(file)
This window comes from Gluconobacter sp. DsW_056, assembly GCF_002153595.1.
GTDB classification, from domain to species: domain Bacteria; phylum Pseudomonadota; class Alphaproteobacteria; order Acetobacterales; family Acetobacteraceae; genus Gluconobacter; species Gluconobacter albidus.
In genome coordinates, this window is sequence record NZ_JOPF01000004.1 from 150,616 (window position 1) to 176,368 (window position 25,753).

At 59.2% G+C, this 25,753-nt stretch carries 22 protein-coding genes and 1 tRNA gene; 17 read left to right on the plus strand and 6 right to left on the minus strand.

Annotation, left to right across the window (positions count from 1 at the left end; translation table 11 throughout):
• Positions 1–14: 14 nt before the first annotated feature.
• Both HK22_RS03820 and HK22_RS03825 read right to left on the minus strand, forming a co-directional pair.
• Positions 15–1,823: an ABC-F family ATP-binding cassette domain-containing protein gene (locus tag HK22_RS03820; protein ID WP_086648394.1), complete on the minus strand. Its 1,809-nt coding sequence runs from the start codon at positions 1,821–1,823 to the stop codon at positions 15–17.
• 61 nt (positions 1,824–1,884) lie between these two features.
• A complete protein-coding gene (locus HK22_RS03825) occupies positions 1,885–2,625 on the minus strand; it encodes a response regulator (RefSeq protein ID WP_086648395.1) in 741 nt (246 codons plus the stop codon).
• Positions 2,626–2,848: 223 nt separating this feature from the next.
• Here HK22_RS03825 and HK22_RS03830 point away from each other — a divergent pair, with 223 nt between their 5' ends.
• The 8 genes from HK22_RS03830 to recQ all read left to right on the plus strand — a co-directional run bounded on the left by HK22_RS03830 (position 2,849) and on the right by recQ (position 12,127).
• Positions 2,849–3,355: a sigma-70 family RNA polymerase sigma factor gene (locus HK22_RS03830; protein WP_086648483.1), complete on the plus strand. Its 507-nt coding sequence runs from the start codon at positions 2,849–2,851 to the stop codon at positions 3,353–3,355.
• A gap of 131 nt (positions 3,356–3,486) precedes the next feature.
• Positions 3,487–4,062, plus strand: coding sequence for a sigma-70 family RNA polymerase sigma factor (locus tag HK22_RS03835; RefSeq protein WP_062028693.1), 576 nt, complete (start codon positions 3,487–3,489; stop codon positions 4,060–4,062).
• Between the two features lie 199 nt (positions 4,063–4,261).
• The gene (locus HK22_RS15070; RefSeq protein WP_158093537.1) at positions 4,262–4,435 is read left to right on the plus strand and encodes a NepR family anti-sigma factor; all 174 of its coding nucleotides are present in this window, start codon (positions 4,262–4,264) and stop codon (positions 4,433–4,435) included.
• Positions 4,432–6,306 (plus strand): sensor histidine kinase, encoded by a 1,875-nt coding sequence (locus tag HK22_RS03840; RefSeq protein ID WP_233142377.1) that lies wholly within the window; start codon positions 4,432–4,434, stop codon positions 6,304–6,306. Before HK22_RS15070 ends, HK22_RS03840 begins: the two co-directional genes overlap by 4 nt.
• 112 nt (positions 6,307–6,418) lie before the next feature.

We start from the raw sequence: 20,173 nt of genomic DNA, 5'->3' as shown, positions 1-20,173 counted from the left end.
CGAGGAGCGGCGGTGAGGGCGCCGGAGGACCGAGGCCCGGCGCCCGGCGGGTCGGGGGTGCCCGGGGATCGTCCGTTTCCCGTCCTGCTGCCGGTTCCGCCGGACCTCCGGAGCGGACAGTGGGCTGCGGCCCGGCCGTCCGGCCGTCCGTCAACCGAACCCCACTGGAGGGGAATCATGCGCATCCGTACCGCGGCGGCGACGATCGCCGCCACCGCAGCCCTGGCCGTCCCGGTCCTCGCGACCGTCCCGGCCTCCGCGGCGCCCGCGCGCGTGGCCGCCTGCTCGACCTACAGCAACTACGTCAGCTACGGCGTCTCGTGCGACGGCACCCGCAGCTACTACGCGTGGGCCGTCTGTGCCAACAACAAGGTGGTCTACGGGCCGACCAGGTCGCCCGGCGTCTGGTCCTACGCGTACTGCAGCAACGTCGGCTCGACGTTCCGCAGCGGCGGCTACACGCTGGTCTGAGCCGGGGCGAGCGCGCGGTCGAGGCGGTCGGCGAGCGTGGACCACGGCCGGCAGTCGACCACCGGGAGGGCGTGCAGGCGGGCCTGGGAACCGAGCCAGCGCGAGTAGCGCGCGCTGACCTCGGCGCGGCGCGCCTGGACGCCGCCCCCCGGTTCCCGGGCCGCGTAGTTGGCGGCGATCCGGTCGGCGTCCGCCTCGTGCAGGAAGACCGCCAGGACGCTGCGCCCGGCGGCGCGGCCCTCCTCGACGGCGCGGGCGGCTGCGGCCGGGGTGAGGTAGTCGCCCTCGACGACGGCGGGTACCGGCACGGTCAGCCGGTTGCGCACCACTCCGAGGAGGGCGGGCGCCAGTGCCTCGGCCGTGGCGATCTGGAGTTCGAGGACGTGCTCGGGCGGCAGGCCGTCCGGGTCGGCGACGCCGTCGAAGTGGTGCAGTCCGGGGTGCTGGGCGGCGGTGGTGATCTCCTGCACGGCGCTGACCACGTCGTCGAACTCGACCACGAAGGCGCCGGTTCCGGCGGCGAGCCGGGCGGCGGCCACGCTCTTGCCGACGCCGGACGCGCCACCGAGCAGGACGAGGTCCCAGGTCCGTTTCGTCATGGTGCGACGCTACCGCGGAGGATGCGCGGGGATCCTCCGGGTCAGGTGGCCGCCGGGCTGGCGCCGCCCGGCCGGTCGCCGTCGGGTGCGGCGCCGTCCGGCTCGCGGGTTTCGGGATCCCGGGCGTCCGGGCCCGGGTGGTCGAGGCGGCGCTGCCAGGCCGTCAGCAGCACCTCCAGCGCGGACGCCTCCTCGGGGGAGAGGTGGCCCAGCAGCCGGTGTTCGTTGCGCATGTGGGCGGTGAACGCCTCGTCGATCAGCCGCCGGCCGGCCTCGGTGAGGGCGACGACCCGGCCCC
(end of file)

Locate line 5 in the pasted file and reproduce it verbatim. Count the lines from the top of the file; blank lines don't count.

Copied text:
Annotation, left to right across the window (positions count from 1 at the left end; translation table 11 throughout):